Robert Burns of the Associated Press recalls Rumsfeld admonishing the press after a newspaper story appeared using information he claimed was classified. According to Rumsfeld, someone in the Pentagon had provided information without his authorization, making the leak unlawful: "The policy is that we will not say a word about anything that will compromise sources or methods," Rumsfeld said in a press briefing. "We will not say a word that will in any way endanger anyone's life by discussing operations. And anyone that talks to any of you about that is breaking federal criminal law and should be in jail."

His comments had an immediate effect on government staff as well as the press. "A lot of people were no longer willing to be seen with reporters in the building or talk to them over the telephone phone for fear that they might be overheard or that someone might report them," says Burns.

Says CBS' Martin, "It's impossible to have an intelligent conversation with anybody in this building without discussing classified information, so much is classified. It's simply a routine occurrence to talk to somebody about information that technically has a secret stamp on it. But if you have leaks, they will sometimes start doing polygraph tests on everybody who was cleared for that information.

"That has a real chilling effect," Martin adds.

photo by Michael W. Pendergrass/U.S. Navy

A media horde surrounds Donald Rumsfeld.

Rear Adm. Quigley defends Rumsfeld's statement, saying it was to prevent Capitol Hill press corps from leaking sensitive news. "If there is information that is possibly going to compromise a future operation or put an individual's life at risk, that is a really terrible thing," said Quigley. "The secretary of defense never was pointing fingers at news organizations on this. It's all about the good judgment of the individuals who are providing the information to them. That's what the secretary called into question."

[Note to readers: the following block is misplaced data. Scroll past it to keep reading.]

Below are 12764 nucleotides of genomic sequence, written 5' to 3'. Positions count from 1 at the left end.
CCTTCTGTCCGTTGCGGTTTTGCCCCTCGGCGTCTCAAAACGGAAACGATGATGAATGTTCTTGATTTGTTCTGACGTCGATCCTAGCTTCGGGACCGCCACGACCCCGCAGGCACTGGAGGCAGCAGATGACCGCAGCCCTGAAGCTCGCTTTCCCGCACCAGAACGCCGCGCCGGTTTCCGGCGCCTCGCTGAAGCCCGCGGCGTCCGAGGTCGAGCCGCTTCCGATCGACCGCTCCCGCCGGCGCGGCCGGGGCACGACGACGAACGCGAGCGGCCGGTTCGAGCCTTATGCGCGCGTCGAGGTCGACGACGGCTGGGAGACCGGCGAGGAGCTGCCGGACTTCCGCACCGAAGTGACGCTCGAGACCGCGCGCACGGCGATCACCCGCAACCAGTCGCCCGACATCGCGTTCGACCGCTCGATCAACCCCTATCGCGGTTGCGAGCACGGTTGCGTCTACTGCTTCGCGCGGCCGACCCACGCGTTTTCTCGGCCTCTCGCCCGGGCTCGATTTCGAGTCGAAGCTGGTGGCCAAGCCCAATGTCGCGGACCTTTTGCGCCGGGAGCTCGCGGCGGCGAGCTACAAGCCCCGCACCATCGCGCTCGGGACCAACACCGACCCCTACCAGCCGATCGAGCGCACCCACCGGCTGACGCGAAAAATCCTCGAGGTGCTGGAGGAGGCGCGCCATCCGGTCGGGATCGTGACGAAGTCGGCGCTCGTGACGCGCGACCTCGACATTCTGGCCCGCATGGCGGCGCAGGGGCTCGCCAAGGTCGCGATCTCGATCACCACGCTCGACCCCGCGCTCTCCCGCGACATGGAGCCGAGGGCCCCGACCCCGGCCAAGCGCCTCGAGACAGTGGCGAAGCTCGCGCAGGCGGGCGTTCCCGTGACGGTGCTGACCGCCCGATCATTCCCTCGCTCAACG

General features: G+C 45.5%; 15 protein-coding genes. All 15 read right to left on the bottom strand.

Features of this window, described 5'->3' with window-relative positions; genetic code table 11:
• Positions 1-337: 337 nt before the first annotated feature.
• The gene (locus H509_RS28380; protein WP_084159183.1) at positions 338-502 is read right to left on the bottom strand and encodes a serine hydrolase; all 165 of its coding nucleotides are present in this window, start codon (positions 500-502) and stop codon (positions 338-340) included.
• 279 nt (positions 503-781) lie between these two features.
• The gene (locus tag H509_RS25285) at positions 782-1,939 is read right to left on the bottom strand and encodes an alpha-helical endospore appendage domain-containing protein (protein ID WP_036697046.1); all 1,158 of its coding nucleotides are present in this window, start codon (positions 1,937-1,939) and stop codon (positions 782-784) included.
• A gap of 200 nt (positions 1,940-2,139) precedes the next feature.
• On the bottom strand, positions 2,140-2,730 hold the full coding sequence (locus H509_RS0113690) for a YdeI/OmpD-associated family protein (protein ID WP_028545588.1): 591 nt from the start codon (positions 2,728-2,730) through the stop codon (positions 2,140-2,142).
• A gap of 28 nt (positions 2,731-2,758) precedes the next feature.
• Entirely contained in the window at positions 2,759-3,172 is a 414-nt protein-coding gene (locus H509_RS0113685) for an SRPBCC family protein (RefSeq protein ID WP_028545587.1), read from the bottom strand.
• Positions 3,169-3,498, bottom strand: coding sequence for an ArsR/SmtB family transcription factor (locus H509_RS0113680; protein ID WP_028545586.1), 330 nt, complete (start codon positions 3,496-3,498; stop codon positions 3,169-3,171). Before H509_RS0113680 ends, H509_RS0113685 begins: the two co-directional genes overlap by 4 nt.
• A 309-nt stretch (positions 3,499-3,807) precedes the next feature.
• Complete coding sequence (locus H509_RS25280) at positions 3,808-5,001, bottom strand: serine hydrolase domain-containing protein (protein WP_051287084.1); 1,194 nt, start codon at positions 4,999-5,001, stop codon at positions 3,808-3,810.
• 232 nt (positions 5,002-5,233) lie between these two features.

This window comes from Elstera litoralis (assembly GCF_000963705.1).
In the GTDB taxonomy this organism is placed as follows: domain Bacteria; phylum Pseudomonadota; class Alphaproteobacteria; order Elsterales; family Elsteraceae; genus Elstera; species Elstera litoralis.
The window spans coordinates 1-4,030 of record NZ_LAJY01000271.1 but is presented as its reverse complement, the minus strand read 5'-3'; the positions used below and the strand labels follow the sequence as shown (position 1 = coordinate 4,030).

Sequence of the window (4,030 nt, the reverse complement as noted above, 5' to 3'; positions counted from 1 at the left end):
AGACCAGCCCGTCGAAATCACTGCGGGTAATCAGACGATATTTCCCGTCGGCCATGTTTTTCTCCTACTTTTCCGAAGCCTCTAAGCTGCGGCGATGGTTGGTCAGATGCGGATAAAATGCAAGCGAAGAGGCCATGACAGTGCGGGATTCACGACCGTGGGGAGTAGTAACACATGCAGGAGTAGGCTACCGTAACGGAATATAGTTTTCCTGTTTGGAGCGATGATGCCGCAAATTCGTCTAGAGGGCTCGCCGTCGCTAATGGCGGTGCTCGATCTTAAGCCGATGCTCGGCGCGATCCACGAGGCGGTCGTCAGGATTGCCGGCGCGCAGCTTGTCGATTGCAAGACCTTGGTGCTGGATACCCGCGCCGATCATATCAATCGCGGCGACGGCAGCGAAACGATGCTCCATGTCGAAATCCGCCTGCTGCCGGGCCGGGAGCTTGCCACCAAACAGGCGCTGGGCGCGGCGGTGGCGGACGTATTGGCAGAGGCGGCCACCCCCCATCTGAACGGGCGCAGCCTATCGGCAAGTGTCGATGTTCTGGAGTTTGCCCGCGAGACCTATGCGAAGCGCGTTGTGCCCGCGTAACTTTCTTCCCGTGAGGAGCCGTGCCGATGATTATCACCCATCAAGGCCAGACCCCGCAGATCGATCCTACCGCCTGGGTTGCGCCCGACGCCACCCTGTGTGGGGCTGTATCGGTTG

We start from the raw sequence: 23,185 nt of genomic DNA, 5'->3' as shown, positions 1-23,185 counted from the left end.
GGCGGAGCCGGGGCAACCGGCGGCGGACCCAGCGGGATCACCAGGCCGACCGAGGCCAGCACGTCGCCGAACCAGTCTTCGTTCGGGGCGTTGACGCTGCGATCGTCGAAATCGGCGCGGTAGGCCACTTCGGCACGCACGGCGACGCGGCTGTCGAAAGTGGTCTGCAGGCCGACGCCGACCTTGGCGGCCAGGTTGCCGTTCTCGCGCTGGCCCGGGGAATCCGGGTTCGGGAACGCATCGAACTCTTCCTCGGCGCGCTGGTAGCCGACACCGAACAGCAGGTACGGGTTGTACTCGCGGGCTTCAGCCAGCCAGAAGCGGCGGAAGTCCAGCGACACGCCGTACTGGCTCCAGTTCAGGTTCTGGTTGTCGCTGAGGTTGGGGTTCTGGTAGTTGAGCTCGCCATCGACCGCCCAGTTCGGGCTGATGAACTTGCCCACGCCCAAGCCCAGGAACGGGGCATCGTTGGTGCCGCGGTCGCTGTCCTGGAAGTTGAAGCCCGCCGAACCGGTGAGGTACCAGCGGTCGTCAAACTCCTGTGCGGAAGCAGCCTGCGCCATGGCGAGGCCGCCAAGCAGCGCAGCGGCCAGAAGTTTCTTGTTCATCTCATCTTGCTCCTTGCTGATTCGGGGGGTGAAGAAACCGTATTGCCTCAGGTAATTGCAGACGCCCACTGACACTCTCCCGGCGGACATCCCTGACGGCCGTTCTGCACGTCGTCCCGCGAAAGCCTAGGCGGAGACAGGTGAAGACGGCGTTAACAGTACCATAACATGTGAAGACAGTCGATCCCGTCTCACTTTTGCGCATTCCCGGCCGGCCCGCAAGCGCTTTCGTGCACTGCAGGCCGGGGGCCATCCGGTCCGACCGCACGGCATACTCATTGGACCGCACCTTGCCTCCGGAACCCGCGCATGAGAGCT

But journalists disagree with the idea that Rumsfeld's message wasn't intended to have any effect on the press. "If [there were information leaks], they can tell them directly. They didn't have to go on national television, with the press as the backdrop, and tell it. It was a brilliant move to try to put the press on the defensive," said Bill Kovach, former editor of the Atlanta Journal and Constitution.

"Where does it end?" asks the National Journal's George Wilson, who has covered the military for more than 40 years. "Are we really going to send in American troops to Somalia? Are we going to take on all the bad guys in the Philippines? Are we going to have to go back to the draft? These are all legitimate questions that are not being answered.

"I think if you've got this attitude that nothing's news until it's announced by the designated official, then you're getting close to a ministry of truth. And I don't think that's healthy for a democracy."